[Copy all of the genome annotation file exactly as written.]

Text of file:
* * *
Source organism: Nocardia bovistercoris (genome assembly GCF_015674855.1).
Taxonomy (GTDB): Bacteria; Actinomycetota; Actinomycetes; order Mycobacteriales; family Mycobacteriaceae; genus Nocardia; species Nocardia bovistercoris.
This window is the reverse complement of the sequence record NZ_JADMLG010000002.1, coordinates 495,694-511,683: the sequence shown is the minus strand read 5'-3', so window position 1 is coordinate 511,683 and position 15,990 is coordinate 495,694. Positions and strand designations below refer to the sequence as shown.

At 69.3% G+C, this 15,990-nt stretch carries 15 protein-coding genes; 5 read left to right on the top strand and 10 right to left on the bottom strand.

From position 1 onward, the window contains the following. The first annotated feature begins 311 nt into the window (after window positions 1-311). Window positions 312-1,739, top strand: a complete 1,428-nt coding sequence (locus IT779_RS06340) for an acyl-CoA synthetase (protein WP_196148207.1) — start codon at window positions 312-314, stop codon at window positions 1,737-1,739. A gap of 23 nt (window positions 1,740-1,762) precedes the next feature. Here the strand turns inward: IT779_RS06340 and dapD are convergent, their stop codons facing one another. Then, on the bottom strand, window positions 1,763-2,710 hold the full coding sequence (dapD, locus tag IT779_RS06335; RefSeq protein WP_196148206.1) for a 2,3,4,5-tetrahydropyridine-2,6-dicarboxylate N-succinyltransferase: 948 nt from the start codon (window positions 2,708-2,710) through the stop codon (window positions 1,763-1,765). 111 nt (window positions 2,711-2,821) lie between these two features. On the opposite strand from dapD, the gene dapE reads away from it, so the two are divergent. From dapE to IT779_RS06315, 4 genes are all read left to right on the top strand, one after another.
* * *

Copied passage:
Source organism: Nocardia bovistercoris (genome assembly GCF_015674855.1).
Taxonomy (GTDB): Bacteria; Actinomycetota; Actinomycetes; order Mycobacteriales; family Mycobacteriaceae; genus Nocardia; species Nocardia bovistercoris.
This window is the reverse complement of the sequence record NZ_JADMLG010000002.1, coordinates 495,694-511,683: the sequence shown is the minus strand read 5'-3', so window position 1 is coordinate 511,683 and position 15,990 is coordinate 495,694. Positions and strand designations below refer to the sequence as shown.

At 69.3% G+C, this 15,990-nt stretch carries 15 protein-coding genes; 5 read left to right on the top strand and 10 right to left on the bottom strand.

From position 1 onward, the window contains the following. The first annotated feature begins 311 nt into the window (after window positions 1-311). Window positions 312-1,739, top strand: a complete 1,428-nt coding sequence (locus IT779_RS06340) for an acyl-CoA synthetase (protein WP_196148207.1) — start codon at window positions 312-314, stop codon at window positions 1,737-1,739. A gap of 23 nt (window positions 1,740-1,762) precedes the next feature. Here the strand turns inward: IT779_RS06340 and dapD are convergent, their stop codons facing one another. Then, on the bottom strand, window positions 1,763-2,710 hold the full coding sequence (dapD, locus tag IT779_RS06335; RefSeq protein WP_196148206.1) for a 2,3,4,5-tetrahydropyridine-2,6-dicarboxylate N-succinyltransferase: 948 nt from the start codon (window positions 2,708-2,710) through the stop codon (window positions 1,763-1,765). 111 nt (window positions 2,711-2,821) lie between these two features. On the opposite strand from dapD, the gene dapE reads away from it, so the two are divergent. From dapE to IT779_RS06315, 4 genes are all read left to right on the top strand, one after another.